Preventive Steps when First Signs of Liver Failure in Cats are Apparent

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By Tess Thompson



The liver of cats and dogs is more susceptible to disease than other animals. Its large size is an indication of the important role it plays in these animals overall health. From filtering toxins to providing energy and nutrients, it is involved in practically all the biochemical processes that go on in their bodies.

When toxins increase, the liver is called upon to perform beyond its normal capacity, which may lead to liver failure. Initially liver disease shows mild symptoms like:

  1. Vomiting
  2. Anorexia ( refusal to eat)
  3. Weight loss.
  4. Pale gray and soft feces.
  5. Weakness and lethargy.

The symptoms of liver disease in dogs are almost similar to those of feline liver disease. This similarity exists even in causes like excessive toxin intake and secondary infections caused due to disease in other organs. However, feline infectious peritonitis, leukemia virus, and feline immunodeficiency virus are some of the most common causes of liver disease in cats.

Left untreated, toxins may build up and the disease progresses and presents the following symptoms that may point to liver failure.

  1. Jaundice
  2. Seizures.
  3. Circling
  4. Fluid retention and a distended stomach.

Liver disease can progress to a stage where treatment may become cumbersome and in certain cases, even impossible. It is therefore advisable that action be taken when even a mild suspicion of liver related symptoms occurs. Call your veterinarian so he may check the animal and interpret the symptoms.

The best way to prevent liver disease is to check what goes in: diet as well as drugs. Some drugs that can potentially increase toxins are:

  1. Steroidal compounds.
  2. Non-steroidal anti-inflammatory drugs.
  3. Heavy metals: for example mercury from deep sea fish and lead from paint chips.
  4. Phenobarbital, a barbiturate used as a sedative.

It pays to find alternatives to drugs that are known to cause liver toxicity. For example, potassium bromide is considered safe and works as well as Phenobarbital. Try to seek advice from a holistic veterinarian who will not hesitate to make use of natural and safer homeopathic remedies.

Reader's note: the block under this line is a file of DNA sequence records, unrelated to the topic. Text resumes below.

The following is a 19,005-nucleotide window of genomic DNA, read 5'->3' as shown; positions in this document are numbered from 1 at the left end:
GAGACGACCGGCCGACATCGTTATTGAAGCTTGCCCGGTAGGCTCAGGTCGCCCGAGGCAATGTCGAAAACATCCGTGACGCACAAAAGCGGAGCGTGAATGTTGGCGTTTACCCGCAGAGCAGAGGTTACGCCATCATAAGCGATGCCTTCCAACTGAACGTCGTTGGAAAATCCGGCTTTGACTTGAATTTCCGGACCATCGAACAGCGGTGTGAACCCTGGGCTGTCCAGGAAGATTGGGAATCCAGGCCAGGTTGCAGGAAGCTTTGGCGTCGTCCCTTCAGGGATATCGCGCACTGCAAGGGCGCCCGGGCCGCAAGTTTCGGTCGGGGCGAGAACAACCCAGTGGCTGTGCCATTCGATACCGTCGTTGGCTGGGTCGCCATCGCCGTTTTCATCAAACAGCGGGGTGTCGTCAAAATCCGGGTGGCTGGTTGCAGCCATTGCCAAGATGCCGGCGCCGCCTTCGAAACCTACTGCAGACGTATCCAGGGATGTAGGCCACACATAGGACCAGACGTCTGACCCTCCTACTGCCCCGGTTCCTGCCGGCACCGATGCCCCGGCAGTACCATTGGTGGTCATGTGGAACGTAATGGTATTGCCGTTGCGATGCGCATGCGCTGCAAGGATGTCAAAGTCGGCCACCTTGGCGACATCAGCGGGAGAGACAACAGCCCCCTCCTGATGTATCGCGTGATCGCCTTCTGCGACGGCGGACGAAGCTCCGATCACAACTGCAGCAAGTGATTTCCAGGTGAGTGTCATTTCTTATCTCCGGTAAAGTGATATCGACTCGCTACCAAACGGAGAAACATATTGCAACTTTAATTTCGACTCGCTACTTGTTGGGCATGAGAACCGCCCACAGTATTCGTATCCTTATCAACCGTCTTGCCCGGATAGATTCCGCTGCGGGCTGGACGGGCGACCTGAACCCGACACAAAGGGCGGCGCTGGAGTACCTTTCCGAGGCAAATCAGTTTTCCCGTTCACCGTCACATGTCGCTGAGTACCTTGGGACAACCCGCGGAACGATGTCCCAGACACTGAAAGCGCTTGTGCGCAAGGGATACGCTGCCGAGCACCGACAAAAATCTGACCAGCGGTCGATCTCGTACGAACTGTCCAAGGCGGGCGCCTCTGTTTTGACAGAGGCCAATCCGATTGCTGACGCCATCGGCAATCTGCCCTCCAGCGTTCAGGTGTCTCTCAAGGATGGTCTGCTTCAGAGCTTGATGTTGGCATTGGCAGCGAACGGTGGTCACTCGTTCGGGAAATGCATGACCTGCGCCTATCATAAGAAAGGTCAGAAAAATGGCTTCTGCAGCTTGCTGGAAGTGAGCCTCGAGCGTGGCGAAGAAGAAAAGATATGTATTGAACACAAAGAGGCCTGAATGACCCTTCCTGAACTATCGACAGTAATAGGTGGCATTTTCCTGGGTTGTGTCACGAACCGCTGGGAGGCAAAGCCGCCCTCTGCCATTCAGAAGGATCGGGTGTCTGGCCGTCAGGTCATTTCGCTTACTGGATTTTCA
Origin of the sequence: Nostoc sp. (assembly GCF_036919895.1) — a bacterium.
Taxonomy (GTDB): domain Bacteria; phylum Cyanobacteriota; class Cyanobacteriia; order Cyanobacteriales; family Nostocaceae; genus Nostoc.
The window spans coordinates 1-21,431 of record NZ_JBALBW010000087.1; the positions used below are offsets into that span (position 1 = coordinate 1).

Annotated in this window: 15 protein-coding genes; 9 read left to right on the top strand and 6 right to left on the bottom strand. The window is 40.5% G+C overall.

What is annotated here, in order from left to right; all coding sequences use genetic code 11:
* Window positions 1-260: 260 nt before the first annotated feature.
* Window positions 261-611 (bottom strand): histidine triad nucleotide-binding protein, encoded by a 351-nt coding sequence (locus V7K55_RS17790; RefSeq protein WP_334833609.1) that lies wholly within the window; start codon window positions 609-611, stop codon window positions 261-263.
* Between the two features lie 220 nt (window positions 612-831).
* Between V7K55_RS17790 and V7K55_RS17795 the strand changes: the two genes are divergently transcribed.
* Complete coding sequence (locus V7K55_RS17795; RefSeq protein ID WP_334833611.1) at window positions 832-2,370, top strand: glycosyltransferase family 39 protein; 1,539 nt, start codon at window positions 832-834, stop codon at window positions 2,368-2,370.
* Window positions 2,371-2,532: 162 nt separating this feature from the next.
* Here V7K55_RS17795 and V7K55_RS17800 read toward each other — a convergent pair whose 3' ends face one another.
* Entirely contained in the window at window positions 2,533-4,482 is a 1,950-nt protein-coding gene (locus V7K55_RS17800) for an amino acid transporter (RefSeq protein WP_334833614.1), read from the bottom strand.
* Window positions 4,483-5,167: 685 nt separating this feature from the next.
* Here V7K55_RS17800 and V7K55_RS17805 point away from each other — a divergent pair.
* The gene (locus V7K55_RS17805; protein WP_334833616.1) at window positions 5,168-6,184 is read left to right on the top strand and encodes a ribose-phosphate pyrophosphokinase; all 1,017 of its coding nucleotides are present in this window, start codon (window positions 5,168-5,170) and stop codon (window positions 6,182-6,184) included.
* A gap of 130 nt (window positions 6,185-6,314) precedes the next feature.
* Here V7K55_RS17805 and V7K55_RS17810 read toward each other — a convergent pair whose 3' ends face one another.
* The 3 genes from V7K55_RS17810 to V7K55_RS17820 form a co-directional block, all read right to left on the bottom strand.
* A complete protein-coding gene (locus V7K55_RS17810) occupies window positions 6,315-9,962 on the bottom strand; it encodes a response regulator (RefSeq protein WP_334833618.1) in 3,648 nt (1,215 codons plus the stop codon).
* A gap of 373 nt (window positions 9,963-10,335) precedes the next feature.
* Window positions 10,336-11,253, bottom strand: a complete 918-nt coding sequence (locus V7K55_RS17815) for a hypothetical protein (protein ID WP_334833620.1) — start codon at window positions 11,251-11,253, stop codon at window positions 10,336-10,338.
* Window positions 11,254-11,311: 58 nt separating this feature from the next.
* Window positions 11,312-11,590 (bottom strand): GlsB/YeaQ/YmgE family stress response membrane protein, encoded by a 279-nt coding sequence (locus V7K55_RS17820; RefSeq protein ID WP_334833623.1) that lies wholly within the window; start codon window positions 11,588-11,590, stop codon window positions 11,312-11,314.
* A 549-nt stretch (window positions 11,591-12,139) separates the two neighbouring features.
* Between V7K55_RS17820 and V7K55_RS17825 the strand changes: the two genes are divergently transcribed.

Even though many of the specific causes of different types of liver disease that ultimately lead to liver failure are not known, obesity in cats is suspected to be one of the primary reasons. Controlling obesity with a healthy diet will greatly contribute to the prevention of liver disease.

Cat owners who are overly concerned about the health of their companion should try to inform themselves of what causes feline liver disease and adhere to a liver friendly diet from day one since diet plays an essential role in preventing liver disease in dogs and cats. A low fat diet rich in antioxidants and easily digestible grains provide a well needed rest to the liver so that it self-heals using its regenerative capacity. Restricting protein intake will lead to lesser production of ammonia. Small yet frequent feedings of proteins that are high in nutritional value such as eggs and milk, as well as a diet high in fiber will ensure proper nourishment.

References:
http://www.sniksnak.com/cathealth/liver.html
http://www.holisticpetinfo.com/Conditions/liver.htm
http://www.healthypet.com/library_view.aspx?ID=42&sid=2
http://www.thepetcheckup.com/works/screen/other_liver_conditions.html
http://cats.about.com/cs/healthissues/a/fatty_liver.htm

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